Will Senate Republicans have Courage to Stop Obama from Replacing Justice Scalia?

Will Senate Republicans have Courage to Stop Obama from Replacing Justice Scalia?

Rush Limbaugh

GOPStopObamaPIXThis is what presidential elections are all about, Supreme Court justices.  This is going to add a new focus to the presidential campaign. Even though Supreme Court nominations already are an integral part, this is going to hyperfocus it.  It’s going to eliminate it even more greatly.  The reason that that’s important is because there is yet another opportunity, and there have been many of them, and this is a great opportunity for the Republican Party once again to contrast itself with the Democrats.  Who would the Democrats pick, what kind of justices, and what does it lead to, versus the justices that conservatives would pick.  So it’s gonna be a big deal.

Now, let’s go to the McConnell’s statement.  “Senate Majority Leader Mitch McConnell on Saturday signaled there would be no vote on any appointment picked by President Obama to replace deceased Justice Antonin Scalia — setting the stage for a dramatic political showdown in Washington that will likely result in gridlock for the remainder of the year.” McConnell is not planning on bringing to the floor for a vote any nominee Obama selects to succeed Scalia, according to a Senate GOP aide.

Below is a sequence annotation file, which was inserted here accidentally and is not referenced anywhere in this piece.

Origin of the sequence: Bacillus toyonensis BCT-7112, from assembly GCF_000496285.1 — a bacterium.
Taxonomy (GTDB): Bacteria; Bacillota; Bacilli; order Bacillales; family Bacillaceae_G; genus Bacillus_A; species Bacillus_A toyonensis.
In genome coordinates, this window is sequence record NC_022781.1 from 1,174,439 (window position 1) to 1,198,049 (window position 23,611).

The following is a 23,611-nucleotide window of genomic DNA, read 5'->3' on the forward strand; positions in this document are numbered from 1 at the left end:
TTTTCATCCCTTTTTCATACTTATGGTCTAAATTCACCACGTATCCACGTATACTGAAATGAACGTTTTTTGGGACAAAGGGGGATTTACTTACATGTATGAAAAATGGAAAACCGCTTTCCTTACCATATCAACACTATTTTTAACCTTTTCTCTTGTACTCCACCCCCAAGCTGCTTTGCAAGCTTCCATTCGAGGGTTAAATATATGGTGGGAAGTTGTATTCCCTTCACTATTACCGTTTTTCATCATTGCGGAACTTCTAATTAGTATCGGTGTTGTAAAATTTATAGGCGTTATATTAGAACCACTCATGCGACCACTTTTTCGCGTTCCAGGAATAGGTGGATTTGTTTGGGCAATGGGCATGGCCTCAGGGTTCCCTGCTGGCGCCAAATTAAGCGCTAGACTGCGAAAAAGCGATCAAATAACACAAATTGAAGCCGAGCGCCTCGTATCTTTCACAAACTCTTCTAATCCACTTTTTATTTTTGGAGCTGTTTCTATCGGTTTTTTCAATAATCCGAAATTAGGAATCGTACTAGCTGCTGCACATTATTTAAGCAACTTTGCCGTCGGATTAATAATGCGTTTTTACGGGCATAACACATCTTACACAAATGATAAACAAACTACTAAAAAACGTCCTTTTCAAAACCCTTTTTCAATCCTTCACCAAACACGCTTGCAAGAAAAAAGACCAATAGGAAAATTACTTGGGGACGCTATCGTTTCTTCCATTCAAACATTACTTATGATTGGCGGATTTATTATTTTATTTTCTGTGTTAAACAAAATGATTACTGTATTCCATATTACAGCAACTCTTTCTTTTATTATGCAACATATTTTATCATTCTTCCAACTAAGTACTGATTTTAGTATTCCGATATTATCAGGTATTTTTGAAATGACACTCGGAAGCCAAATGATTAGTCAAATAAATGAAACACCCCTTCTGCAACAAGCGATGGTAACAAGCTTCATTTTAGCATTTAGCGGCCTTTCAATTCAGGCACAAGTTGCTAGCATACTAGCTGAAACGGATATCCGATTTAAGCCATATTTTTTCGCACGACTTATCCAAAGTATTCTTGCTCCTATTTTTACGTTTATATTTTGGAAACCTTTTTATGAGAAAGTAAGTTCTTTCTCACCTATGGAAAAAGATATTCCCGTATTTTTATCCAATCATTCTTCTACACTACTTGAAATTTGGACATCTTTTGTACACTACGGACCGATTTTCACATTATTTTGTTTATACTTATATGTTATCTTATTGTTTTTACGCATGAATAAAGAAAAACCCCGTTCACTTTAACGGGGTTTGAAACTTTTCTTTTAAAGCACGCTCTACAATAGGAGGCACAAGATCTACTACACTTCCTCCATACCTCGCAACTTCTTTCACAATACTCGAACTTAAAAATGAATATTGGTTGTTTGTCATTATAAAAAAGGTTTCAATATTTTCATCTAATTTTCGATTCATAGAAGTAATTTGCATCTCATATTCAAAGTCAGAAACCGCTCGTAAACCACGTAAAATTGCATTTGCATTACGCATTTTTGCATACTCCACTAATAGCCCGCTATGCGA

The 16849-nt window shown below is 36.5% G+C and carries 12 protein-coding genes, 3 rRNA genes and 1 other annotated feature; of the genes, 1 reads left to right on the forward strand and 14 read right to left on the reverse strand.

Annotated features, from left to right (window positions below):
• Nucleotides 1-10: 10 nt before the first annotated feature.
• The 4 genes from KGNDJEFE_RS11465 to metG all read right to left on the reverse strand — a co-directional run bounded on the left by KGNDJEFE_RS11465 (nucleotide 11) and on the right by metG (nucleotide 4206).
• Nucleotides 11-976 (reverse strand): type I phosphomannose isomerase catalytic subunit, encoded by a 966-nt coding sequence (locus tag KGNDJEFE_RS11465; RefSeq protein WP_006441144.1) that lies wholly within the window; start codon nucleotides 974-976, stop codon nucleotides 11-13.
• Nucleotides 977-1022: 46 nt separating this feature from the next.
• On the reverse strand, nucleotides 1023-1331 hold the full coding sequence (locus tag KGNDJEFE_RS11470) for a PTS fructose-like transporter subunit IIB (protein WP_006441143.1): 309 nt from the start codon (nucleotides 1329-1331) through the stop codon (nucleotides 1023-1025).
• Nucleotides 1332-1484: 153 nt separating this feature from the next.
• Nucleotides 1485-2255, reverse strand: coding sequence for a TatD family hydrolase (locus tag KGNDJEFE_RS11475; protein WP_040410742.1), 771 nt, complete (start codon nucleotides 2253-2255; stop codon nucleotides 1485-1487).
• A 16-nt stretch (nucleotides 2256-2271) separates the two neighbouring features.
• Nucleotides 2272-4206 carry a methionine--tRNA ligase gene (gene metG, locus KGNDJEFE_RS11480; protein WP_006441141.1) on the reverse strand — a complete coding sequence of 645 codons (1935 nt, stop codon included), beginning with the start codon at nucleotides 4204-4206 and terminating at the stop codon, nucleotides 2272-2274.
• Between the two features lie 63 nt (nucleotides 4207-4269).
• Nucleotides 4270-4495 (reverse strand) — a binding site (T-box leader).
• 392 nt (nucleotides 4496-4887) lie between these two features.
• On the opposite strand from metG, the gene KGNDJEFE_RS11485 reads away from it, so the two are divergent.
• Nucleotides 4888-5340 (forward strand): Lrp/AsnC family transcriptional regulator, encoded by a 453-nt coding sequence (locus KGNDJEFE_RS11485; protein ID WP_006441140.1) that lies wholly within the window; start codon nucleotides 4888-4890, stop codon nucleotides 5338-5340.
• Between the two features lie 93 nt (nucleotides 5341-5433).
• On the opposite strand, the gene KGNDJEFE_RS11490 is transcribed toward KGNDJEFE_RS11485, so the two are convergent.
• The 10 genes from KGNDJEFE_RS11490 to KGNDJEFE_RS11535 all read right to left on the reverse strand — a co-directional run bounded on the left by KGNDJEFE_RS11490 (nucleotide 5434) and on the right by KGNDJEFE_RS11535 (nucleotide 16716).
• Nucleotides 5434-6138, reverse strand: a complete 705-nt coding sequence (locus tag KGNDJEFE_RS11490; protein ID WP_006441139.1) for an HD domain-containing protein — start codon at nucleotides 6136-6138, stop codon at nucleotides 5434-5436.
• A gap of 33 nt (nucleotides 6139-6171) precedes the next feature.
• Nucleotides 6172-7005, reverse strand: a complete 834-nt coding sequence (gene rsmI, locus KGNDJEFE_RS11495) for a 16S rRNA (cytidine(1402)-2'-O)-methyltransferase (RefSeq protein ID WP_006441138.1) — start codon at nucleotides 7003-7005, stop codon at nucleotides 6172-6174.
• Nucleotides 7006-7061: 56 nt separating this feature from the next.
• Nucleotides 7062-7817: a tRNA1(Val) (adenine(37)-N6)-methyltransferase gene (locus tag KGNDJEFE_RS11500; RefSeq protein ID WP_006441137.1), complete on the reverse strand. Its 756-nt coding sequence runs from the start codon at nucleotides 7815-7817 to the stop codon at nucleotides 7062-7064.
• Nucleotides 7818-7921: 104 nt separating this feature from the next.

Now, what is another word for “gridlock” here?  Another word for “gridlock” is “government shutdown.”  The magic words, are they not?  How many times have you heard a Republican elected official, or even a member of the Republican media commentariat, wring their hands and lament that we cannot have another government shutdown. We cannot be held responsible for it.  If there’s a government shutdown, we are going to get blamed for it, and we will lose elections, that people like their government, they want their government open and operating. They want their government cutting checks. They want their government providing benefits, unemployment, welfare, you name it.

And if I’ve heard this once, I’ve heard it a gazillion times, Republicans say, “We can’t do this. We cannot do anything that will shut down the government,” which has always meant we can’t oppose Obama. We can’t stop Obama on the budget or anything else because the Democrats then start wailing about a government shutdown, and the Republicans can’t deal with it.

So, anticipating — and believe me here, folks, when I tell you, there is no compromise candidate, there is no meeting halfway.  That’s not who Obama is.  It’s not who the Democrats are.  And a Supreme Court justice is the place, if there’s one place above all where there will be no compromise, it’s the Supreme Court and a seat thereupon.  There will be no compromise.  Obama is going to find he’s got a chance to replace a textualist originalist.

Was Justice Scalia’s death suspicious? The situation certainly reeks of clintonesque odor.

Scalia found dead with ‘pillow over his head’

Justice Antonin Scalia 1936-2016

Justice Antonin Scalia 1936-2016

By dinner’s end at about 9 p.m., Poindexter said, “he seemed in good spirits.”
“He stood up and said he was tired, he had had a long week and he would see us in the morning,” he said.